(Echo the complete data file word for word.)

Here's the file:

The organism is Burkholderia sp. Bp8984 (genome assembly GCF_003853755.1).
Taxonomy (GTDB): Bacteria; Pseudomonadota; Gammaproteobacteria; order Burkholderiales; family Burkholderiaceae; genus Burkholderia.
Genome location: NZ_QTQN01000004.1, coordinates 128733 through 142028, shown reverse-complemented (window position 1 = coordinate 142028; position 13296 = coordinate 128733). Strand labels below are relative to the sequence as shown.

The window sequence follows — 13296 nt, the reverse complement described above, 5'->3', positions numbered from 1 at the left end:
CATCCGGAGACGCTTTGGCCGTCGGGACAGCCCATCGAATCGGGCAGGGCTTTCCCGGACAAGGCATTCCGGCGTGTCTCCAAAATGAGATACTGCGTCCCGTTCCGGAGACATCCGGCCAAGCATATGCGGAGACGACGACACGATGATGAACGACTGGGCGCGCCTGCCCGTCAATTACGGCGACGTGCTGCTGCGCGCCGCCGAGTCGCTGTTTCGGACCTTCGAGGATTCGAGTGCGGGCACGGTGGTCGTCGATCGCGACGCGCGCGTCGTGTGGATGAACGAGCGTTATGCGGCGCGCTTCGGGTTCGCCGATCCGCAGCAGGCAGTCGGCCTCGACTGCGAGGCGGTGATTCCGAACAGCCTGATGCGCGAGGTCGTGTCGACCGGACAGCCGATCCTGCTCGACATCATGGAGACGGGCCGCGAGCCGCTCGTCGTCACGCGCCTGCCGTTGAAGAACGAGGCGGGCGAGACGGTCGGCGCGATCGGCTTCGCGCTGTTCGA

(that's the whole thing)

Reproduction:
The organism is Burkholderia sp. Bp8984 (genome assembly GCF_003853755.1).
Taxonomy (GTDB): Bacteria; Pseudomonadota; Gammaproteobacteria; order Burkholderiales; family Burkholderiaceae; genus Burkholderia.
Genome location: NZ_QTQN01000004.1, coordinates 128733 through 142028, shown reverse-complemented (window position 1 = coordinate 142028; position 13296 = coordinate 128733). Strand labels below are relative to the sequence as shown.

The window sequence follows — 13296 nt, the reverse complement described above, 5'->3', positions numbered from 1 at the left end:
CATCCGGAGACGCTTTGGCCGTCGGGACAGCCCATCGAATCGGGCAGGGCTTTCCCGGACAAGGCATTCCGGCGTGTCTCCAAAATGAGATACTGCGTCCCGTTCCGGAGACATCCGGCCAAGCATATGCGGAGACGACGACACGATGATGAACGACTGGGCGCGCCTGCCCGTCAATTACGGCGACGTGCTGCTGCGCGCCGCCGAGTCGCTGTTTCGGACCTTCGAGGATTCGAGTGCGGGCACGGTGGTCGTCGATCGCGACGCGCGCGTCGTGTGGATGAACGAGCGTTATGCGGCGCGCTTCGGGTTCGCCGATCCGCAGCAGGCAGTCGGCCTCGACTGCGAGGCGGTGATTCCGAACAGCCTGATGCGCGAGGTCGTGTCGACCGGACAGCCGATCCTGCTCGACATCATGGAGACGGGCCGCGAGCCGCTCGTCGTCACGCGCCTGCCGTTGAAGAACGAGGCGGGCGAGACGGTCGGCGCGATCGGCTTCGCGCTGTTCGA